SALT LAKE CITY — A freezing, forlorn feline stranded atop a power pole for multiple days plunged a concerned Salt Lake neighborhood into frustration because at first, no one seemed to want to help.
"I am sure this is a low priority for them," said David Lehman, a concerned neighbor, as he cast his eyes toward the power pole on Tuesday morning. "Poor little dude. I just feel so bad for him."
A Salt Lake Fire Department crew said the rescue was too risky — and access to the power pole posed a problem.
As the hours turned into days, neighbors started pestering anew.
"The fire department actually responded," Lehman said, "Utah Power said they would create a work order and I checked on the status this morning and it was in process. And then animal control said they don't pick up cats unless they are in a container. I guess that is their policy."
Perched high above the ground and no doubt irritated and scared, capturing a cat with a crate hardly seemed a viable option for the worried neighbors.
"He's got to be cold and hungry," said Gail Hunt.
Lehman echoed her concerns, voicing his prediction of what could befall the wayward feline should help remain at bay.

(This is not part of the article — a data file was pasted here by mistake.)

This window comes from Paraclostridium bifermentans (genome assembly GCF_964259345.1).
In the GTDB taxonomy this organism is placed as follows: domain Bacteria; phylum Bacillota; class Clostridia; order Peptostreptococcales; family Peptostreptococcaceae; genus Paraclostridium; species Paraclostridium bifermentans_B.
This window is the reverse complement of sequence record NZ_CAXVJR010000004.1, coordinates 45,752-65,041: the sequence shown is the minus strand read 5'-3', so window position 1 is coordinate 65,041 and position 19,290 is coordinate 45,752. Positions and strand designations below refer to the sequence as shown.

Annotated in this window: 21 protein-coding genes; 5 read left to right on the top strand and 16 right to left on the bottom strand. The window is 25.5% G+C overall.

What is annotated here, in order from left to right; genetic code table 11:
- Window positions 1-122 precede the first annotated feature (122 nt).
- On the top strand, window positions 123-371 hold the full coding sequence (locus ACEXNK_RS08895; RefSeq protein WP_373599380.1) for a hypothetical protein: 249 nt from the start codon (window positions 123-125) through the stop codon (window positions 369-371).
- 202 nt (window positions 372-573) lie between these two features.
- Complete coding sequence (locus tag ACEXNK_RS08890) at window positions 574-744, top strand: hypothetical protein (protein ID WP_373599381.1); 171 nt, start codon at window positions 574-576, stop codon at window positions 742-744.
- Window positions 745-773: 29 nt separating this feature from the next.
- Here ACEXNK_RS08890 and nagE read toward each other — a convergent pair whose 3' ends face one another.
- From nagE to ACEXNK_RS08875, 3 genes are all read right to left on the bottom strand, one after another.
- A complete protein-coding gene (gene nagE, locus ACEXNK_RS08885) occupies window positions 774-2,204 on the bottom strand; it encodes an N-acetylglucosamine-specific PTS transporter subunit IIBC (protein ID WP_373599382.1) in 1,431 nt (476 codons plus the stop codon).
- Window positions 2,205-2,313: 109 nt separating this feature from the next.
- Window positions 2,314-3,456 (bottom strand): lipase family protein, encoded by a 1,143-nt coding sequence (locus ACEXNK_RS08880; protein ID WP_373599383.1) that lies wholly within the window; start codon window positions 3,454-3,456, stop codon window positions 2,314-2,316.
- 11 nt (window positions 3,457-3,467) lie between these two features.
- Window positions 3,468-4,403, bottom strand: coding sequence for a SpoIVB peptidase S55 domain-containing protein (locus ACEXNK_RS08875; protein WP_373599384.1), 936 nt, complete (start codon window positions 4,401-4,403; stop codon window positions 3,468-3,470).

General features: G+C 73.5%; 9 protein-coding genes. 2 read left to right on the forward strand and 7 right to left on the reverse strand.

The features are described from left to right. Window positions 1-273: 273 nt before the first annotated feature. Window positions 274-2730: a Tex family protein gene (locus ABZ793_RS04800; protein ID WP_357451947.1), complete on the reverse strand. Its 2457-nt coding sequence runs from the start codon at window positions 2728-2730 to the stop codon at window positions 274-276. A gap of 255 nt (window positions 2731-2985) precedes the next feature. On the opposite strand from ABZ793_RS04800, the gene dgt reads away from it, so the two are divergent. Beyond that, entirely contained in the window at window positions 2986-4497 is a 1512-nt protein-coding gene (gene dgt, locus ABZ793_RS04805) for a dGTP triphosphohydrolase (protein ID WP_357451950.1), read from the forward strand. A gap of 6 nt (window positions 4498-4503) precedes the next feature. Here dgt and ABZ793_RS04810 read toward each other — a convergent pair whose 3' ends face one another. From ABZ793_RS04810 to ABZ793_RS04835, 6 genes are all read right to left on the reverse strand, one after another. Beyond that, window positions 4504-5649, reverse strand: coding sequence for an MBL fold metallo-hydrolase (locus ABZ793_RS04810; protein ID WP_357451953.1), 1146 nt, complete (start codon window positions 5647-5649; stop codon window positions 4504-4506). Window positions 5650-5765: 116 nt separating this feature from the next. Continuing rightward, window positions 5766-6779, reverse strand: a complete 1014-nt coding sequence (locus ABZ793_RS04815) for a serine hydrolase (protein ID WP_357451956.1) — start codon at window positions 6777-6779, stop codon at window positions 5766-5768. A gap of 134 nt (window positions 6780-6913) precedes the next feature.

"I am afraid he is going to die of exposure if he is not rescued. I think probably the most likely scenario is that he will get really weak, really cold, lose consciousness and fall off and die. I would hate to see that happen."
But a Rocky Mountain Power worker, armed with special equipment like a can of tuna and cloaked in anonymity, saved the day — and the cat — by shimmying up the pole.
"You are my hero," Hunt called to the utility worker. Someone even asked him if he had a "special charm" that helped make the rescue go more smoothly.
He was quick to shake his head.
"I don't even think cats like me," he said.
And the cat, once returned to terra firma, didn't even linger to say thanks, scampering off to freedom and new ways to find trouble.